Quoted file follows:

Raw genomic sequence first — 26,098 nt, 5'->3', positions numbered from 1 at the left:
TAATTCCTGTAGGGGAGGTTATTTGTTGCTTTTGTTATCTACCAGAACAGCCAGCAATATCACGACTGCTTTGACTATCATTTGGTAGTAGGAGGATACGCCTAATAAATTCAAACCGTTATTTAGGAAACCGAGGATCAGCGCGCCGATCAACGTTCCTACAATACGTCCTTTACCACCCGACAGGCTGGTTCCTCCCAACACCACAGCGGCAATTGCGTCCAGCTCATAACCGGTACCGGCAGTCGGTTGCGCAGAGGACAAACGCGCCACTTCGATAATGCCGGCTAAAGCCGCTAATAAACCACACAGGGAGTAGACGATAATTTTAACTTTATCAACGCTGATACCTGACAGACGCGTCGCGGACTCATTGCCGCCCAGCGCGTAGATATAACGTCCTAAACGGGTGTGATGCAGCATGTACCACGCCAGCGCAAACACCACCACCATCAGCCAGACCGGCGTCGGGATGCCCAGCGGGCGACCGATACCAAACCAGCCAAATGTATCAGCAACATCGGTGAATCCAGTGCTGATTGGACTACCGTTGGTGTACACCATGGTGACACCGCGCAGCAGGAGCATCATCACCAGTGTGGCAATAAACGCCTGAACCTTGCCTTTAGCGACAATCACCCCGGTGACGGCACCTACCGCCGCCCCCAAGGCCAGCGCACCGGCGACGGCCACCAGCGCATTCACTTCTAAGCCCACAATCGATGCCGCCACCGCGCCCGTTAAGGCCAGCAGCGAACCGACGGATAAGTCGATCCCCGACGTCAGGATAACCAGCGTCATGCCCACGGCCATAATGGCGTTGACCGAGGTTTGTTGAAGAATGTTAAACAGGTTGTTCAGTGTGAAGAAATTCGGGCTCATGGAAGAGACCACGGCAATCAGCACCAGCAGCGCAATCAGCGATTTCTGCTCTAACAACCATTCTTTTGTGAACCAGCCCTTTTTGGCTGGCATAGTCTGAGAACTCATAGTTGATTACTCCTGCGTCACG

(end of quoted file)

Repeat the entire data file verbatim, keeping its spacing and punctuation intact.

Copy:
Raw genomic sequence first — 26,098 nt, 5'->3', positions numbered from 1 at the left:
TAATTCCTGTAGGGGAGGTTATTTGTTGCTTTTGTTATCTACCAGAACAGCCAGCAATATCACGACTGCTTTGACTATCATTTGGTAGTAGGAGGATACGCCTAATAAATTCAAACCGTTATTTAGGAAACCGAGGATCAGCGCGCCGATCAACGTTCCTACAATACGTCCTTTACCACCCGACAGGCTGGTTCCTCCCAACACCACAGCGGCAATTGCGTCCAGCTCATAACCGGTACCGGCAGTCGGTTGCGCAGAGGACAAACGCGCCACTTCGATAATGCCGGCTAAAGCCGCTAATAAACCACACAGGGAGTAGACGATAATTTTAACTTTATCAACGCTGATACCTGACAGACGCGTCGCGGACTCATTGCCGCCCAGCGCGTAGATATAACGTCCTAAACGGGTGTGATGCAGCATGTACCACGCCAGCGCAAACACCACCACCATCAGCCAGACCGGCGTCGGGATGCCCAGCGGGCGACCGATACCAAACCAGCCAAATGTATCAGCAACATCGGTGAATCCAGTGCTGATTGGACTACCGTTGGTGTACACCATGGTGACACCGCGCAGCAGGAGCATCATCACCAGTGTGGCAATAAACGCCTGAACCTTGCCTTTAGCGACAATCACCCCGGTGACGGCACCTACCGCCGCCCCCAAGGCCAGCGCACCGGCGACGGCCACCAGCGCATTCACTTCTAAGCCCACAATCGATGCCGCCACCGCGCCCGTTAAGGCCAGCAGCGAACCGACGGATAAGTCGATCCCCGACGTCAGGATAACCAGCGTCATGCCCACGGCCATAATGGCGTTGACCGAGGTTTGTTGAAGAATGTTAAACAGGTTGTTCAGTGTGAAGAAATTCGGGCTCATGGAAGAGACCACGGCAATCAGCACCAGCAGCGCAATCAGCGATTTCTGCTCTAACAACCATTCTTTTGTGAACCAGCCCTTTTTGGCTGGCATAGTCTGAGAACTCATAGTTGATTACTCCTGCGTCACG